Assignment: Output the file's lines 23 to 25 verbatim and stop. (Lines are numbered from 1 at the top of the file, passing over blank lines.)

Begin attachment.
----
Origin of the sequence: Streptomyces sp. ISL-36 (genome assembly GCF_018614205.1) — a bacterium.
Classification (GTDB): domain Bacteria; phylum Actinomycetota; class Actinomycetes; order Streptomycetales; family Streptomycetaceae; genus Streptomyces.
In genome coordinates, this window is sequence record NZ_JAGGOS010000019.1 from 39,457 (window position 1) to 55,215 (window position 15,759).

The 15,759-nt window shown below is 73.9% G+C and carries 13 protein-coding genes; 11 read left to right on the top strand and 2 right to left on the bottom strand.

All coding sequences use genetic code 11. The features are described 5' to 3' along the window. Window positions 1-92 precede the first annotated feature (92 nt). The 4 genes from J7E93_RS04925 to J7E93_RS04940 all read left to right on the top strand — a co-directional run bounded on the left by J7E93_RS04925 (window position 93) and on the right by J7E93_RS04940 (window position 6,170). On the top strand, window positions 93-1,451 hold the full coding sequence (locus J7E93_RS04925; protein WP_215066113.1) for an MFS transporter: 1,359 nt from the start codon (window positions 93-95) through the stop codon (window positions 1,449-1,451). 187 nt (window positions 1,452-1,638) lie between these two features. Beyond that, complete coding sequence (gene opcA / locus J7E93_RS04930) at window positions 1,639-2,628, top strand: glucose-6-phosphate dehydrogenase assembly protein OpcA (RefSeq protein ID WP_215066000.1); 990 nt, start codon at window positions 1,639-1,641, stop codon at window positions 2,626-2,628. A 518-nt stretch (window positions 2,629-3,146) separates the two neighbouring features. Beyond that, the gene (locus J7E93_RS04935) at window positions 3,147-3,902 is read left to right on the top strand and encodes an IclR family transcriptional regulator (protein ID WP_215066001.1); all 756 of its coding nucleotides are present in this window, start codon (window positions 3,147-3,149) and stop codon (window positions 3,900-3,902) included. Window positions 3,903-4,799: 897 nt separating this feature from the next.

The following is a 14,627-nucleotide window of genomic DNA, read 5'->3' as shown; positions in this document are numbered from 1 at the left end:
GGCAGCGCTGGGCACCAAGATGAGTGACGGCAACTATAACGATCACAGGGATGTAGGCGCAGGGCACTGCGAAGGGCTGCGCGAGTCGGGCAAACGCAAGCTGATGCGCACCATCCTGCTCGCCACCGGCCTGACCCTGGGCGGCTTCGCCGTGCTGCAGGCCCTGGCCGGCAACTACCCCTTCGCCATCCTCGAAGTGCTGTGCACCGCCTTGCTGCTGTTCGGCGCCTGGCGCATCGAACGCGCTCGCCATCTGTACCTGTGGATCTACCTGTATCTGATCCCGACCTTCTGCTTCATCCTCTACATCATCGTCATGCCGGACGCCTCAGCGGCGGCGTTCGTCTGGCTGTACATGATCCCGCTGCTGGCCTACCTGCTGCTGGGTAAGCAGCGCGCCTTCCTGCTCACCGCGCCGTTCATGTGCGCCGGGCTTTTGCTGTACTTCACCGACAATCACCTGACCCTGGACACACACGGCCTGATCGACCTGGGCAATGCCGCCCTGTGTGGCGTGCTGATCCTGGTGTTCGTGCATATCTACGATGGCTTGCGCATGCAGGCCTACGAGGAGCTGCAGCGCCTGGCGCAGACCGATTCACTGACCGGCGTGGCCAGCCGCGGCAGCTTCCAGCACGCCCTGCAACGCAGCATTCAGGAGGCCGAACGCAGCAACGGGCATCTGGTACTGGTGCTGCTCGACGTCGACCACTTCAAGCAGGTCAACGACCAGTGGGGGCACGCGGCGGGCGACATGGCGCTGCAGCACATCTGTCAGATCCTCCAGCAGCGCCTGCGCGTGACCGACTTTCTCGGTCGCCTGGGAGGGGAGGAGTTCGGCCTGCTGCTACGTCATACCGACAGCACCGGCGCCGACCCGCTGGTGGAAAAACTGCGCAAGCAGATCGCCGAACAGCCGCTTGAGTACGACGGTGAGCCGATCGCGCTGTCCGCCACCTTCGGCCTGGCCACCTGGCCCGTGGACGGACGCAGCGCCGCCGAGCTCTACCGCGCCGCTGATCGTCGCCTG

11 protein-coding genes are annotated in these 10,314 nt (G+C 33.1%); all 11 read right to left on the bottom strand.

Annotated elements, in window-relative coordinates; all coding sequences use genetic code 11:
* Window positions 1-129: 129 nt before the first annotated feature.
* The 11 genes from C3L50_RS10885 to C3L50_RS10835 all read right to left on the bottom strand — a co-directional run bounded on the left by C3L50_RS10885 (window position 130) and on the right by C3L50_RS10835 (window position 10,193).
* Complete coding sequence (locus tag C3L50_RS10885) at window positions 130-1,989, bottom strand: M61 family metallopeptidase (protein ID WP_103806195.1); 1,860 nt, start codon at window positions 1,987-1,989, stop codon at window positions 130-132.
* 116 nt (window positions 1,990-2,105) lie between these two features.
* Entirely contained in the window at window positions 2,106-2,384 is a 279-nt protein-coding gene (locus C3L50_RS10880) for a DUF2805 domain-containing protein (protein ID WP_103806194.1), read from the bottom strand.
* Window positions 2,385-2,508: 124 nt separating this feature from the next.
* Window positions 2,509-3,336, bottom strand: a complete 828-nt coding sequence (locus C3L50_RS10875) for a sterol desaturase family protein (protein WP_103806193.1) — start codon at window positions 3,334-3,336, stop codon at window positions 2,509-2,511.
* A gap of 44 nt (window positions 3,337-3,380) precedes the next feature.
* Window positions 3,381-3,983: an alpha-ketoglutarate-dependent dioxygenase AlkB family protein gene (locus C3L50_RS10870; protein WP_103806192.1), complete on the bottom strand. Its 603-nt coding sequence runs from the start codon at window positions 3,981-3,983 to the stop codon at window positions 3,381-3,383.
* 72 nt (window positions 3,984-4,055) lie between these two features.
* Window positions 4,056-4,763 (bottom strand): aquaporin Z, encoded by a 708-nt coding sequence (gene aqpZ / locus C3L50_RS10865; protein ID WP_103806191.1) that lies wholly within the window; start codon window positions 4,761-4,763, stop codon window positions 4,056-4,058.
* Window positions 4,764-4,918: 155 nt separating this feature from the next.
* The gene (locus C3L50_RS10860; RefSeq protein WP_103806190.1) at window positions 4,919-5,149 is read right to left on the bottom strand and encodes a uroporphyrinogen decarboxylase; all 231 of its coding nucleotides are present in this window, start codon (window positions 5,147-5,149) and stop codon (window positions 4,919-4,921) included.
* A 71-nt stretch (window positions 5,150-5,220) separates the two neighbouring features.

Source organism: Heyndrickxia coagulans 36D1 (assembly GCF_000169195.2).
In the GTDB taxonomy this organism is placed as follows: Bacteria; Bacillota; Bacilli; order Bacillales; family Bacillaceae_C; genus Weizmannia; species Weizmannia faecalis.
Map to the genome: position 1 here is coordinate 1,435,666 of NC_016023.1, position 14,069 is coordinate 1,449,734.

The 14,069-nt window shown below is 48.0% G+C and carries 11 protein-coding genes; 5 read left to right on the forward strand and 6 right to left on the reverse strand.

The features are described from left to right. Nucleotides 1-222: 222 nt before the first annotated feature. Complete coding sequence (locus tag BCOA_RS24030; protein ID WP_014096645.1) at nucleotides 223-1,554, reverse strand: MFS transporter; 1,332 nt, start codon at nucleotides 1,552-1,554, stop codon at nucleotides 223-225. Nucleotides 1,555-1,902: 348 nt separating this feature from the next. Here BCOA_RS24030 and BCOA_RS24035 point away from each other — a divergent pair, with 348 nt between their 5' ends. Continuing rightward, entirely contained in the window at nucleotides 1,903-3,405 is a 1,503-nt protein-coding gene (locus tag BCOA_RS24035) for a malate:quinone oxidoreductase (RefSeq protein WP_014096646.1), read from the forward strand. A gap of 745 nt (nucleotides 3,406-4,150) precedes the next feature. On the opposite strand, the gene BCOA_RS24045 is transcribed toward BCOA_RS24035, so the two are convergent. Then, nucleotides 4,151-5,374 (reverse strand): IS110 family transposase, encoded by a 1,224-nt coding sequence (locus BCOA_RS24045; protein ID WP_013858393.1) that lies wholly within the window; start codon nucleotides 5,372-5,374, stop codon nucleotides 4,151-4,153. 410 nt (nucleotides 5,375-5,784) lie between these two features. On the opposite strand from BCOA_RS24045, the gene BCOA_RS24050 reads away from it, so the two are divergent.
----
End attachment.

* A 71-nt stretch (window positions 5,150-5,220) separates the two neighbouring features.

Source organism: Heyndrickxia coagulans 36D1 (assembly GCF_000169195.2).
In the GTDB taxonomy this organism is placed as follows: Bacteria; Bacillota; Bacilli; order Bacillales; family Bacillaceae_C; genus Weizmannia; species Weizmannia faecalis.